What does it mean to be diagnosed with prostate cancer? Pro football hall of fame member Michael Haynes had to ask himself this question when he received a cancer diagnosis in 2008 — and it was a difficult to answer.

“I was so ignorant about the disease,” Haynes says, describing a sense of shock and confusion. “Everyone would tell me that that was good, that we caught it early and I should be okay. I didn’t really believe anyone.”

Raising awareness

In hindsight, Haynes says he knows how lucky he was to have caught the cancer early and get treatment. He is one of 3 million prostate cancer survivors in the United States, and he is determined to use his own experience to educate others, break down stigma surrounding the disease and encourage men to get tested early.

"The most important thing is to let their family member know that they love them, and no matter what the outcome, they’ll work through it with them.”

“Our goal is to try and get men to catch it early, learn about this disease early, when it’s easily treatable,” he says. Haynes actively works to spread the word as spokesperson for the Know Your Stats About Prostate Cancer campaign, an initiative in partnership with the NFL and the Urology Care Foundation.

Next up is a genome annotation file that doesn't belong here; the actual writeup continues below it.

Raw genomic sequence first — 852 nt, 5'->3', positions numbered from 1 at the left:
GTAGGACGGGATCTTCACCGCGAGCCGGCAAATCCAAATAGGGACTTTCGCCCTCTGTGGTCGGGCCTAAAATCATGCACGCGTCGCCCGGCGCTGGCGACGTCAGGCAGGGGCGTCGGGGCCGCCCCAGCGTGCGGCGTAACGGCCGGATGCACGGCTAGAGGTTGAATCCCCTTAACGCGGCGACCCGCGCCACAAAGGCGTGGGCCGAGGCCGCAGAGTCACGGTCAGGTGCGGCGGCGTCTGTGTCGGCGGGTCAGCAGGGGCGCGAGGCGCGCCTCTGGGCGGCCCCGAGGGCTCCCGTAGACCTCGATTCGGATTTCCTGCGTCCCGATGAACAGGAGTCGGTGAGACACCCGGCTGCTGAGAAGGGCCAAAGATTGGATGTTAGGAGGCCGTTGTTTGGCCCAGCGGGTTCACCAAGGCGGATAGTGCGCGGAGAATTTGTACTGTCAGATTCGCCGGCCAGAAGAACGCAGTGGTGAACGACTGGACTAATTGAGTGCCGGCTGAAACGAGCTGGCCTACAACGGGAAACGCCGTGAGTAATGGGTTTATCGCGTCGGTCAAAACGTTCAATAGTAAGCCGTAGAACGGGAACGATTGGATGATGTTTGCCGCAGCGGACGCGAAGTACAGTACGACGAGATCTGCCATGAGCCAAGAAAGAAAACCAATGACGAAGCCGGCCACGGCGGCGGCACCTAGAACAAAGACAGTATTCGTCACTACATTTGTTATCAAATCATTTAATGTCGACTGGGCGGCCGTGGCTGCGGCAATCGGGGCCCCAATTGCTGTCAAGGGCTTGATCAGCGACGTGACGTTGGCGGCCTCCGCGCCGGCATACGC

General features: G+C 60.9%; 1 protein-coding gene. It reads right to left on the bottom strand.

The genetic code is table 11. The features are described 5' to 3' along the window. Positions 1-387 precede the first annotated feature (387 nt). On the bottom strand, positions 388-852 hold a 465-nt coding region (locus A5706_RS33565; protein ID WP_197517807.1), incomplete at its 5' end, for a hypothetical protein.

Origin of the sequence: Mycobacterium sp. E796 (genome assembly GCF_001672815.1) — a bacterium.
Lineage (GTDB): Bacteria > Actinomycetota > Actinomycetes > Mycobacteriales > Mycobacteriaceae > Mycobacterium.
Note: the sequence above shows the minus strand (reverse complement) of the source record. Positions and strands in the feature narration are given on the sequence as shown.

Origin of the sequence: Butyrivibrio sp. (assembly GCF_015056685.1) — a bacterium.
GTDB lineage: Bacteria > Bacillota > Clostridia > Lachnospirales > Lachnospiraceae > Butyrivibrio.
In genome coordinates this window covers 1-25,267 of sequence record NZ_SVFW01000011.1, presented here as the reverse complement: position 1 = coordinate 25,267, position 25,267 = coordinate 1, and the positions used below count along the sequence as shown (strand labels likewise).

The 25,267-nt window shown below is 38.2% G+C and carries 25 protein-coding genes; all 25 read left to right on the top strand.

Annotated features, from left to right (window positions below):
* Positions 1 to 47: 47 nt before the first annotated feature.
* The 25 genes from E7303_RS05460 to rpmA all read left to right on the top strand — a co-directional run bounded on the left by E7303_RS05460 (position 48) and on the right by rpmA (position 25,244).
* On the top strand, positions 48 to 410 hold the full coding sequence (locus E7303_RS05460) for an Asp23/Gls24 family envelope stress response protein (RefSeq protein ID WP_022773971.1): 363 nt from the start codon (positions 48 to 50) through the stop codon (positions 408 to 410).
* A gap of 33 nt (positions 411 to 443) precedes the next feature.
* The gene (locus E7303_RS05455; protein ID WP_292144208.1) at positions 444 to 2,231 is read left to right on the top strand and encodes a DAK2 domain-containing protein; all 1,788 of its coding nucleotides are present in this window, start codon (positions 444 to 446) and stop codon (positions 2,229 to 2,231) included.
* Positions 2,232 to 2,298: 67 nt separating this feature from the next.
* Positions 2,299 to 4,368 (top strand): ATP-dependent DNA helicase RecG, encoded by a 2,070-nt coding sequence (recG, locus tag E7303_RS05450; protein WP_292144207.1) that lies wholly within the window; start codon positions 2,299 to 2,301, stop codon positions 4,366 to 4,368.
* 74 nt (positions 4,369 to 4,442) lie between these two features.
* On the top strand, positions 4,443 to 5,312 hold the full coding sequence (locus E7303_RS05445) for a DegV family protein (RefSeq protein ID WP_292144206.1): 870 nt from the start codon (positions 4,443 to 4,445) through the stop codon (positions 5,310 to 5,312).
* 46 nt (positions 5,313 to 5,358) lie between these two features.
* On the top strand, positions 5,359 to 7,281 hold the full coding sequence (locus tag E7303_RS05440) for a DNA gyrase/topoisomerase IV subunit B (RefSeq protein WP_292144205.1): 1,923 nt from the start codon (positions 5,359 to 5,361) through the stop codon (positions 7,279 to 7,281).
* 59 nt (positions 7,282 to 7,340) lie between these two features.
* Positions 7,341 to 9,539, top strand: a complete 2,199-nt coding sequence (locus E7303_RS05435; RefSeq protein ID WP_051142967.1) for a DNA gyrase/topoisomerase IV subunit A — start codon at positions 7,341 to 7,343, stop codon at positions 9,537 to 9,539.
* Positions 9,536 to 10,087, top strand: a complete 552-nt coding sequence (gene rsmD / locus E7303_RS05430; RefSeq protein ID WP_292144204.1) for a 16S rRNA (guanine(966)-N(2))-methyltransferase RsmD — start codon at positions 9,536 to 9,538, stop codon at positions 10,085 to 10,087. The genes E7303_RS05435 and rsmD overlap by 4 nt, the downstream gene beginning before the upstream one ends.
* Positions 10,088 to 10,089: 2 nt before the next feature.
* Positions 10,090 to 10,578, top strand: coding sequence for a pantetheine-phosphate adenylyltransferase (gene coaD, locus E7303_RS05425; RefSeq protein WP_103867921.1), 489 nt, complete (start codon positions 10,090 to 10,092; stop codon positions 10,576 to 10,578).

“We need to just talk about it more often,” Haynes explains. “It’s such a common disease we should all know a lot about it.”

Joining the conversation

Prostate cancer is the second-most common cancer in men in the country, and considering it affects 1 in 7 men it’s surprising more people aren’t talking about it. Haynes says he himself was reluctant to share that part of his life at first. “But the moment I started talking about it, I started feeling better."

Part of being able to talk about prostate cancer is being willing to educate yourself about the disease. According to Haynes, it’s important to know your family history, which demographics are most at risk, and everything about the tests involved.

When a diagnosis does occur, it can often be difficult for friends and family of the person affected. For that support network, Haynes says, “My advice is just to be honest. The most important thing is to let their family member know that they love them, and no matter what the outcome, they’ll work through it with them.”